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A flower with the fragrance of Hungarian Pick salami

April 10, 2011

Traditionally near temples, you would see Wrightia religiosa (Apocynaceae). The monks claim it has no real religious importance, other than being white (a symbol of purity and Buddhism). It is often used as a hedge in private gardens, and provides lovely buds and blossom. During the cold season it may look a bit ‘cold’, i.e. shed the leaves like a European deciduous plant.

As with so many other white flowers, these flowers are equipped with a strong fragrance, two adaptations to night pollinators. In this case, and in my brain, the fragrance is quite similar to Hungarian Pick salami. The fragrance makes me home-sick for Europe. It is often planted at Thai shopping malls, which is clever. A hungry customer buys more. This peculiar fragrance appears to be an adaptation to special flies.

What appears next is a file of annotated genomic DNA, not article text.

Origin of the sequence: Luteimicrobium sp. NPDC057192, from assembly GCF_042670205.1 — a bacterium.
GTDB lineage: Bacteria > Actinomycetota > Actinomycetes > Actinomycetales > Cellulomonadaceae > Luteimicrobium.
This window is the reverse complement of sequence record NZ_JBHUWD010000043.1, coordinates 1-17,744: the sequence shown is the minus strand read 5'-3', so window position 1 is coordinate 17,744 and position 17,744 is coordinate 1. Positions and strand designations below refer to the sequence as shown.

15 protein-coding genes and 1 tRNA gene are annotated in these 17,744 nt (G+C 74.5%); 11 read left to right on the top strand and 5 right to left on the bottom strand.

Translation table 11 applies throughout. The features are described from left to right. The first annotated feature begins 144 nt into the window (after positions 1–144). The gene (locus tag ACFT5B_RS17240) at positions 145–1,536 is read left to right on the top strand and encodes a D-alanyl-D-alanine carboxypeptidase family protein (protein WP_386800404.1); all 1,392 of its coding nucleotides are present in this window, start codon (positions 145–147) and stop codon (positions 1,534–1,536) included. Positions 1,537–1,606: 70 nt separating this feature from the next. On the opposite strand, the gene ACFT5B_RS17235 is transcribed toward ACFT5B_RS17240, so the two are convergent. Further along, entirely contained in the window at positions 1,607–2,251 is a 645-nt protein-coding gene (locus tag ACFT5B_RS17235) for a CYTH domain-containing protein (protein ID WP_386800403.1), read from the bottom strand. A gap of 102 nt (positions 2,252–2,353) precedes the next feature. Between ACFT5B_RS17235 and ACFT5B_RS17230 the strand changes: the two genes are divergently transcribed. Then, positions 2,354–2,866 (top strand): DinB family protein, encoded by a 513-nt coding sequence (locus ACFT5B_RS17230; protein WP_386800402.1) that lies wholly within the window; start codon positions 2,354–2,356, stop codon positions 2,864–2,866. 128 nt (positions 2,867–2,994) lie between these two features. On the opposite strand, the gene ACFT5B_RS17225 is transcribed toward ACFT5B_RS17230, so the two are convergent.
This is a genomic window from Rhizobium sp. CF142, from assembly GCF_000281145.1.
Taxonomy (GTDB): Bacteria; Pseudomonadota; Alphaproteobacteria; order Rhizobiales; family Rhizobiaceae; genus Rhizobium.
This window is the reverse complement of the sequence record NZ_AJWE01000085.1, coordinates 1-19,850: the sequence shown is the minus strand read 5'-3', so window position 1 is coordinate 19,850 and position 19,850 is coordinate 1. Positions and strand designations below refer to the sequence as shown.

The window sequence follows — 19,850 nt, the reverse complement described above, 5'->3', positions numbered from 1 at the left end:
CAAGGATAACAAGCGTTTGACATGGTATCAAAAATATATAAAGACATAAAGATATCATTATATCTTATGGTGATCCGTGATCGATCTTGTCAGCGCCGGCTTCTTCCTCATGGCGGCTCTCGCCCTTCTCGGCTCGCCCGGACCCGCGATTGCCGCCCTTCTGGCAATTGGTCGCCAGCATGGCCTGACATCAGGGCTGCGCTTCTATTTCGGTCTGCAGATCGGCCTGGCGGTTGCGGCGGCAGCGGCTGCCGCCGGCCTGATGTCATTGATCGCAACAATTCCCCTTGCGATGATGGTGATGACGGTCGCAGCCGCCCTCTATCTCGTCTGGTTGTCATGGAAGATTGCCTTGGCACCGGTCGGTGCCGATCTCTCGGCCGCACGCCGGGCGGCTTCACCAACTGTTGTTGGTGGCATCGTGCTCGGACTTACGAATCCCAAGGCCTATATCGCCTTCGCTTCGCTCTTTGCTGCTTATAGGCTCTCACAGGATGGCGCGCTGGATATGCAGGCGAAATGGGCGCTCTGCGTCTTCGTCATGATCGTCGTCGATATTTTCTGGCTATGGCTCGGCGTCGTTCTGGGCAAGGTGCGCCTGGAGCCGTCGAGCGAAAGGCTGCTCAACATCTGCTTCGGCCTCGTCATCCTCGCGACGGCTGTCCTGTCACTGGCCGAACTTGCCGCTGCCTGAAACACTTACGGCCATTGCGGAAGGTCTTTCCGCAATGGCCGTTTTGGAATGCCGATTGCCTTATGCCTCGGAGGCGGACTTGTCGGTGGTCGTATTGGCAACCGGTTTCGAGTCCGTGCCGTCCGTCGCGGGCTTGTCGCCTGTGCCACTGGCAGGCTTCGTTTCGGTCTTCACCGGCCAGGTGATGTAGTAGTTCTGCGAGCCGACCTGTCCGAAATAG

The plant is native to Southeast Asia and may after a long time grow into a small tree (5 m). It seems to require extra nutrient additions or the leaves will turn yellow, so some cow manure at the beginning of the rainy season would be appreciated.

Eric Danell

Wrightia religiosa, now in blossom at Dokmai Garden.

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